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Optics Express

Optics Express

  • Editor: Michael Duncan
  • Vol. 10, Iss. 1 — Jan. 14, 2002
  • pp: 65–69
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Fast steering, high-resolution imaging system

Scott W. Teare, Sergio R. Restaino, and Don M. Payne  »View Author Affiliations


Optics Express, Vol. 10, Issue 1, pp. 65-69 (2002)
http://dx.doi.org/10.1364/OE.10.000065


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Abstract

High-resolution imaging can be dramatically improved by combining a fast image stabilization system and variable aperture masking. We describe an imaging system that provides high-resolution images through an annular aperture using the unwanted low spatial frequency light for image stabilization. The annulus thickness and diameter can be selected to enhance the contribution of different spatial frequencies in the image at the expense of image exposure time.

© Optical Society of America

1. Introduction

An annular aperture can be used in a telescope to suppress the contributions of the lower spatial frequencies in an image compared to a full aperture while maintaining the high spatial frequency response. As such, images taken with a telescope having a large central obscuration show enhanced contrast at the highest spatial frequencies [1

1. See for example, R.R. Shannon, The art and science of optical design (Cambridge University Press, New York,1997).

]. The penalty for a large obscuration is extreme light loss and reduced contrast in the image due to a higher percentage of light shifted into the Airy Rings. To compensate for this light loss the exposure time can be increased, although this is at the expense of temporal resolution. Unfortunately in some imaging systems, astronomical telescopes with atmospheric turbulence as an example, long exposures result in smeared out images due to degraded image stability.

Achieving the goal of obtaining high-resolution images by suppressing the low spatial frequency response requires that large obscurations and increased exposures be combined within a single imaging system. This can be accomplished by directing the low spatial frequency light into a tip-tilt sensor and, using a fast steering mirror [2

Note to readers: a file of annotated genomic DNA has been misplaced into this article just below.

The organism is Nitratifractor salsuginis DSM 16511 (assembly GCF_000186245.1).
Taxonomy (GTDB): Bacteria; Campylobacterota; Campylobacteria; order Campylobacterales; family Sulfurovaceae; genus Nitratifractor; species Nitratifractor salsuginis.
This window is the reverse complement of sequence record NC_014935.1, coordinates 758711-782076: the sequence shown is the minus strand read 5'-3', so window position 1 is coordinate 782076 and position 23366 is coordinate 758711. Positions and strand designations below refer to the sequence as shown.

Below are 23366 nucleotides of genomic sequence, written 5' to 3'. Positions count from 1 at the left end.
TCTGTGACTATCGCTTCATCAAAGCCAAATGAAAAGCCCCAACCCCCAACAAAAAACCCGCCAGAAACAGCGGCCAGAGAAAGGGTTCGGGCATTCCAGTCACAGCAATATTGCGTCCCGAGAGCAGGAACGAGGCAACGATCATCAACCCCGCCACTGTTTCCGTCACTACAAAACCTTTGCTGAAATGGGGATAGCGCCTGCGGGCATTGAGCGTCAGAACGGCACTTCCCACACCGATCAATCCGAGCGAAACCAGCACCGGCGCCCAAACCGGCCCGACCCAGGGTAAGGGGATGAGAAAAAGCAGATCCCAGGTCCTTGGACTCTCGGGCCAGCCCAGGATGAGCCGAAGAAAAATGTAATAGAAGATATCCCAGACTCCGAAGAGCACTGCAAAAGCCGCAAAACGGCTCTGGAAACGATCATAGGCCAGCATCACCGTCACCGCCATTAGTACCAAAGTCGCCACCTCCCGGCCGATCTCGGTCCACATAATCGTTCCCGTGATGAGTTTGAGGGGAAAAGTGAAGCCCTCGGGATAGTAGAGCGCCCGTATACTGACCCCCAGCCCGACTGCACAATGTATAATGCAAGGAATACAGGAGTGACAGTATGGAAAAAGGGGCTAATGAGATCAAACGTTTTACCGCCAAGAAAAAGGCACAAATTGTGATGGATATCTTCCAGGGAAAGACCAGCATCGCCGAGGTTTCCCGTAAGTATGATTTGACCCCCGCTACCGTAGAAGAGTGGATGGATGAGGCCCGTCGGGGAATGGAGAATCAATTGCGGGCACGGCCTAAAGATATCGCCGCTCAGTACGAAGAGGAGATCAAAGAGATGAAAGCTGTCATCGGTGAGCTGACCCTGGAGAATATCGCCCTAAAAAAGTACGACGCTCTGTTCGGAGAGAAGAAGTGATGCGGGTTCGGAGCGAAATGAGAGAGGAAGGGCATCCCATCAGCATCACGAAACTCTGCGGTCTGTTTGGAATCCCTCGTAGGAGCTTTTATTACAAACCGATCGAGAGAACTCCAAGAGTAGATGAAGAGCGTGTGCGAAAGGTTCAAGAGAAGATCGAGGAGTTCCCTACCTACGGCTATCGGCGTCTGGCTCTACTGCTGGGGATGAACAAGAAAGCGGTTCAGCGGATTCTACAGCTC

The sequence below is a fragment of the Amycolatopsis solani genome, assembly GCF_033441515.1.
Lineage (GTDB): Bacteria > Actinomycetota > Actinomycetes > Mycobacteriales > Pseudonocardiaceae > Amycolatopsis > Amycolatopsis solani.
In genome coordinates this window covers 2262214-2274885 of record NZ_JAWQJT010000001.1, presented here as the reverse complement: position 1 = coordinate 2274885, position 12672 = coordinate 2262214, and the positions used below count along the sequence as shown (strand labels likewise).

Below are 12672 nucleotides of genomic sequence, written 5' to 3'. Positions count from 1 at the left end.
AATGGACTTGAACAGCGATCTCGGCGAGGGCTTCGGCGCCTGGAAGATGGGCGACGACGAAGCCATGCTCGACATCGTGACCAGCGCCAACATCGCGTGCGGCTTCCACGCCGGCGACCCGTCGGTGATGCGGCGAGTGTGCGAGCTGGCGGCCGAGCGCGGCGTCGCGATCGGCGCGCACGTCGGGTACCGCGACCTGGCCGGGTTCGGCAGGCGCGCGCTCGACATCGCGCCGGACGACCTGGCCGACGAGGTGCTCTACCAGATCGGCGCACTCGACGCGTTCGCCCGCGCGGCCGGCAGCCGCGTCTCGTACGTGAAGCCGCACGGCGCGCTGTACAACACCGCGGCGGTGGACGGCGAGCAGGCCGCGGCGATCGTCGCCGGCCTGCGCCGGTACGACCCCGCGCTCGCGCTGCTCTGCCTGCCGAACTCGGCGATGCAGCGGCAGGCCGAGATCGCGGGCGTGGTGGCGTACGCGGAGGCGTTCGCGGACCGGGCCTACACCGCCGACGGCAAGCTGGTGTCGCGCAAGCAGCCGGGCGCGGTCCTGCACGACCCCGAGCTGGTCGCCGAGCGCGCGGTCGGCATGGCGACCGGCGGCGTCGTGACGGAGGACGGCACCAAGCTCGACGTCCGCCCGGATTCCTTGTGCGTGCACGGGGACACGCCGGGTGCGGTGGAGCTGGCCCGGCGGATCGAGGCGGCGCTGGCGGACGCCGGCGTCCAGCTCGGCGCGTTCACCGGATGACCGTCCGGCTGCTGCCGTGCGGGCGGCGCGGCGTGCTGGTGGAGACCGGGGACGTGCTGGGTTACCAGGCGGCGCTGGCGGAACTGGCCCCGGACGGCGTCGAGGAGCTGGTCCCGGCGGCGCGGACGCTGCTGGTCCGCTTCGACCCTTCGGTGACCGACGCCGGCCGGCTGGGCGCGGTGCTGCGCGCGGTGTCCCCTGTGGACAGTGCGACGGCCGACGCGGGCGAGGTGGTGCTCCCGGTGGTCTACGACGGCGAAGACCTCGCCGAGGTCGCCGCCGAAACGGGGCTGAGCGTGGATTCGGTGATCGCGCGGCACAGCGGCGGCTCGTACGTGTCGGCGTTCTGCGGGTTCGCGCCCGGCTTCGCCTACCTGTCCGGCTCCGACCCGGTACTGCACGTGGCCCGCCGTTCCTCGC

2. J.T. Baker, R. Dymale, R.A. Carreras, and S. Restaino, “Design and implementation of a low-cost starlight optical tracker system with 500 Hz active tip tilt control,” Computers and Electrical Engineering , 24(3-4), 123–133, (1998). [CrossRef]

] for image stabilization, recording the high spatial frequency light separately using an appropriate exposure time.

In this letter, we present a concept for a compact, stabilized, high resolution imaging system.

2. High spatial resolution imaging

One of the challenges in developing optical feedback systems to be used for imaging faint objects is to avoid sharing the object’s light between the imager and the control sensor in a way that degrades the system’s overall performance. When imaging bright sources, this is not as much of an issue and combinations of beam splitters and dichroic optics have been successfully used. An example of this is the pupil masking experiment using the sun [3

3. S.R. Restaino, R.R. Radick, G.C. Loos, and R.W. Conley, “A Validation of Interferometric Imaging from a Pupil Masking Experiment on a Solar Telescope,” Appl. Opt. 33, 19, 4143 (1994). [CrossRef]

], which used 3 beam splitters to share the light among four independent camera systems. Using a bright source, this work successfully showed that the contrast of the high spatial frequency information could be enhanced in a telescope with a large central obscuration.

Several authors (see references contained in [4

4. S.R. Restaino and D.M. Payne, “Adaptive optics on a shoe string,” Proc. SPIE 3494, 152–160, (1998). [CrossRef]

]) have discussed the use of an annular aperture to increase the contrast in the high spatial frequencies. Figure 1 shows a 2-dimensional cut through the optical transfer function (OTF) of a telescope having a 15% and an 87.5% obscuration. The right image illustrates that there is a pronounced suppression of the contributions from the lower spatial frequencies when using a large obscuration. This idea has been extended to the use of variable transmission across an aperture by introducing gradient apodization, for example, in ref [4